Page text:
Late yesterday evening we caught the “YouTube is down for maintenance and will return shortly message,” though as soon as we asked about it on Twitter we were informed that if there had been any downtime it’d been short lived, as it was working for just about everyone else. Now though, word comes from Mashable that YouTube was indeed experiencing pronounced issues last night.


Google Touts Chrome OS

October 23, 2009

Google has released some details on Chrome OS, confirming some suspicions about just what its upcoming operating system might actually do, a topic on which it’s been fairly quiet until now.


Eweek is reporting on Google’s VP of product management, Sundar Pichai’s speech at the Web 2.0 Summit yesterday, where he essentially said that in a world where people are using web-based applications like Google’s office suite, Gmail and Google Wave then the browser practically becomes an OS in itself. He then went on to talk about Chrome OS in a little detail, saying of users,

“… they don’t manage software, they don’t manage data, everything is in the cloud.”


Google Chrome gets Bookmark Sync

August 18, 2009

Google’s Chrome might not have a massive share of the browser market (yet), but it’s definitely becoming one of the browsers to keep an eye on. Google has added the ability to sync bookmarks across multiple machines to the latest developer build of Google Chrome.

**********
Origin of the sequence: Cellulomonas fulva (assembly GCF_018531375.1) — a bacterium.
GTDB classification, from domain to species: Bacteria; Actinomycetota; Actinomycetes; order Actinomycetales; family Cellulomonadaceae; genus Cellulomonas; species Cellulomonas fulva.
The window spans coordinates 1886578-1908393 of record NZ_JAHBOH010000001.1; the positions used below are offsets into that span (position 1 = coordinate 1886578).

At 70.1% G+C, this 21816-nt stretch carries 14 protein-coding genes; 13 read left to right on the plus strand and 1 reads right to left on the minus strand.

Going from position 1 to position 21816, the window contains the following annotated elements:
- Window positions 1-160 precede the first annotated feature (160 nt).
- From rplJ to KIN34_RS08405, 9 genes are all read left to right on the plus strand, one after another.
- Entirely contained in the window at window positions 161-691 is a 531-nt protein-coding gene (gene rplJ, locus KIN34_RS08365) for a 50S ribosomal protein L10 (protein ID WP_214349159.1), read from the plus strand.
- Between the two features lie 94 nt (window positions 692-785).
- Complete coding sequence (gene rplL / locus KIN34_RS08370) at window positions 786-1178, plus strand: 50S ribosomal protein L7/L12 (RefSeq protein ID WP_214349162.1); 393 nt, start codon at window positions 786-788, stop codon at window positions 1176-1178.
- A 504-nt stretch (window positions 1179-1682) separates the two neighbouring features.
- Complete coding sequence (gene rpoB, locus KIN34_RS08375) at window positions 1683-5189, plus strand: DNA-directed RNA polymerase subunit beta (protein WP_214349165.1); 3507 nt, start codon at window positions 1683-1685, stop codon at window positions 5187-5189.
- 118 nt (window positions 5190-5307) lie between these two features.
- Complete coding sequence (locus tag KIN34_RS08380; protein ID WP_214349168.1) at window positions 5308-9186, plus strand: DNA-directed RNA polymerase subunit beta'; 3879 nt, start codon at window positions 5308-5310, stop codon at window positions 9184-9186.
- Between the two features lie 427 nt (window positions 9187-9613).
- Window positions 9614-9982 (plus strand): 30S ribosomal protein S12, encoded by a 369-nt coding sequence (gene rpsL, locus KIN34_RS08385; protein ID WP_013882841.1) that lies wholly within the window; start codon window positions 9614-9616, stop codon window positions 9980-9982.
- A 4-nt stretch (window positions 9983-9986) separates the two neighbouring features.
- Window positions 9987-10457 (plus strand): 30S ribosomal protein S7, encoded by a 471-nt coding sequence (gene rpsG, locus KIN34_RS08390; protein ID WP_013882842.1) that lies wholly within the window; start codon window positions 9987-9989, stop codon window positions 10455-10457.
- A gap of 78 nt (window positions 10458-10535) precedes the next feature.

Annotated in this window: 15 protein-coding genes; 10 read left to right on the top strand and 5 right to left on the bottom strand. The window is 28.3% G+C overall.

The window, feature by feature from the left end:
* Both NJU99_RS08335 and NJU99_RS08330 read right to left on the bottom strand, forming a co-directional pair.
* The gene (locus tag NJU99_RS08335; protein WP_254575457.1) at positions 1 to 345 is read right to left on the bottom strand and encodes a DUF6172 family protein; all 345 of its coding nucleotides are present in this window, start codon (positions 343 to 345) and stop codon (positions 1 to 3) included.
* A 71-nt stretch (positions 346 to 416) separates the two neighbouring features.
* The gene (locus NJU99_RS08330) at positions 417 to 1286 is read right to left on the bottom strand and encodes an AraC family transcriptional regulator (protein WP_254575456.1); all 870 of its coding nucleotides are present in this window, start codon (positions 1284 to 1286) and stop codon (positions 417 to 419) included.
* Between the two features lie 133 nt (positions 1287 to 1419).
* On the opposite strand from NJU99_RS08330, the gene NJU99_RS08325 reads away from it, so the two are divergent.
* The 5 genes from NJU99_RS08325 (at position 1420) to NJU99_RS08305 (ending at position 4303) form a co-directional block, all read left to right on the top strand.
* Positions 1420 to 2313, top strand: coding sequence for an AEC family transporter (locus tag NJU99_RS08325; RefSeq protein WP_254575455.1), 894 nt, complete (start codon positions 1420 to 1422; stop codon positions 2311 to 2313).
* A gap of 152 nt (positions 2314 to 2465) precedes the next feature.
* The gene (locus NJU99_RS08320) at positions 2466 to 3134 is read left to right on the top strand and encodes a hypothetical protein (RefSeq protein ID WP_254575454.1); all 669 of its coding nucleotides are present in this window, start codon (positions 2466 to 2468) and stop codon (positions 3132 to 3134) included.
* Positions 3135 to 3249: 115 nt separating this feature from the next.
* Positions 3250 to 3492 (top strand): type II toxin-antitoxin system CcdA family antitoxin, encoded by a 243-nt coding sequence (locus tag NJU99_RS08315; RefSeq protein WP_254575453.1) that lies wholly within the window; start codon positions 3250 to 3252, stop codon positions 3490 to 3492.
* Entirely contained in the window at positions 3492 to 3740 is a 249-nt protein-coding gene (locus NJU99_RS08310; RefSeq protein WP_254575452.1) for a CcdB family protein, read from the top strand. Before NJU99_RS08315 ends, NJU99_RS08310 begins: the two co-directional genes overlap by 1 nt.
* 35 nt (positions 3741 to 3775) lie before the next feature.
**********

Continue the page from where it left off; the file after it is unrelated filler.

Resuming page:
Google Chrome Logo

The idea behind bookmark syncing is pretty much exactly as simple as you might think it is; it allows users to have the same bookmarks across a smattering of different machines, eliminating the “Did I bookmark this from home or work?” fear by which we’re occasionally gripped. Moreover, it does so by adding your bookmarks to your cloud-based Google Account, which makes the whole process that bit simpler.


Amazon’s Cloud Accessible by Post

August 17, 2009

One of Amazon’s Web Service’s stranger services is the ability to backup a practically unlimited amount of data to its own storage. While you’ve got to pay for it, it’s one of those moves that brings a fully cloud-based future a bit closer to reality, so naturally we’re all very impressed by it. Now though, you can access all that storage through the post.

When I first saw the diagram, I thought it might be a joke...

When I first saw the diagram, I thought it might be a joke...

The problem with having a massive amount of storage available off-site is that, using the conventional old modern-day internet, it can take an awfully long time to actually upload it all. For a while now, Amazon has been offering to backup from a storage device you send them, physically. It might seem strange, but in an odd kind of way it makes perfect sense. Now, they’re offering exactly the same process, but in reverse.


Microsoft Office to go Cloud

July 9, 2009

It’s pretty well known that Bill Gates has been a major proponent of cloud computing for years, but now we have word that Microsoft Office is finally making a move into the cloud… we just don’t know quite how yet.


Techcrunch is reporting that Microsoft will make its big announcement about Microsoft Office’s new web-enabled future this coming Monday, which means that (if Microsoft manages to present the whole affair in a decent manner) it might manage to pull enough attention to Office’s cloud move to eclipse the announcement of Chrome OS a bit.